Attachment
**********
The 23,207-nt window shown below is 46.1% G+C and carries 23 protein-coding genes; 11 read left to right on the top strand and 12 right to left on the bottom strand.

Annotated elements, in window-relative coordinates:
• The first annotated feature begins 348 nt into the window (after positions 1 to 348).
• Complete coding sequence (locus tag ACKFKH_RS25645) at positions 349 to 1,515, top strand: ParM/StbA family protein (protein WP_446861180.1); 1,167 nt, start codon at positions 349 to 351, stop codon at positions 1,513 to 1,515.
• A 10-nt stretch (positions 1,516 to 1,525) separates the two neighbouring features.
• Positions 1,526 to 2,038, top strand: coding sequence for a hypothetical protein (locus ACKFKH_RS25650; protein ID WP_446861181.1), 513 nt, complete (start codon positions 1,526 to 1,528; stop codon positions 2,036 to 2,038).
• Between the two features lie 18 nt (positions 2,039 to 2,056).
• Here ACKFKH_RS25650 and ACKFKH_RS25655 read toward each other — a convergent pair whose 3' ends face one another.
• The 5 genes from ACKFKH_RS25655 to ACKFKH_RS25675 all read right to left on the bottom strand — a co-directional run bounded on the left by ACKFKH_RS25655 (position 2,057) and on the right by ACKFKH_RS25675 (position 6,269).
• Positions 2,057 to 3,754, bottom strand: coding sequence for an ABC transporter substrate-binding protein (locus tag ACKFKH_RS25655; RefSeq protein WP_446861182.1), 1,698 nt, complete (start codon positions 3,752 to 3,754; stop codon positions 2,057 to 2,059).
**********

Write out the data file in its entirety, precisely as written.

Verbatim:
The 23,207-nt window shown below is 46.1% G+C and carries 23 protein-coding genes; 11 read left to right on the top strand and 12 right to left on the bottom strand.

Annotated elements, in window-relative coordinates:
• The first annotated feature begins 348 nt into the window (after positions 1 to 348).
• Complete coding sequence (locus tag ACKFKH_RS25645) at positions 349 to 1,515, top strand: ParM/StbA family protein (protein WP_446861180.1); 1,167 nt, start codon at positions 349 to 351, stop codon at positions 1,513 to 1,515.
• A 10-nt stretch (positions 1,516 to 1,525) separates the two neighbouring features.
• Positions 1,526 to 2,038, top strand: coding sequence for a hypothetical protein (locus ACKFKH_RS25650; protein ID WP_446861181.1), 513 nt, complete (start codon positions 1,526 to 1,528; stop codon positions 2,036 to 2,038).
• Between the two features lie 18 nt (positions 2,039 to 2,056).
• Here ACKFKH_RS25650 and ACKFKH_RS25655 read toward each other — a convergent pair whose 3' ends face one another.
• The 5 genes from ACKFKH_RS25655 to ACKFKH_RS25675 all read right to left on the bottom strand — a co-directional run bounded on the left by ACKFKH_RS25655 (position 2,057) and on the right by ACKFKH_RS25675 (position 6,269).
• Positions 2,057 to 3,754, bottom strand: coding sequence for an ABC transporter substrate-binding protein (locus tag ACKFKH_RS25655; RefSeq protein WP_446861182.1), 1,698 nt, complete (start codon positions 3,752 to 3,754; stop codon positions 2,057 to 2,059).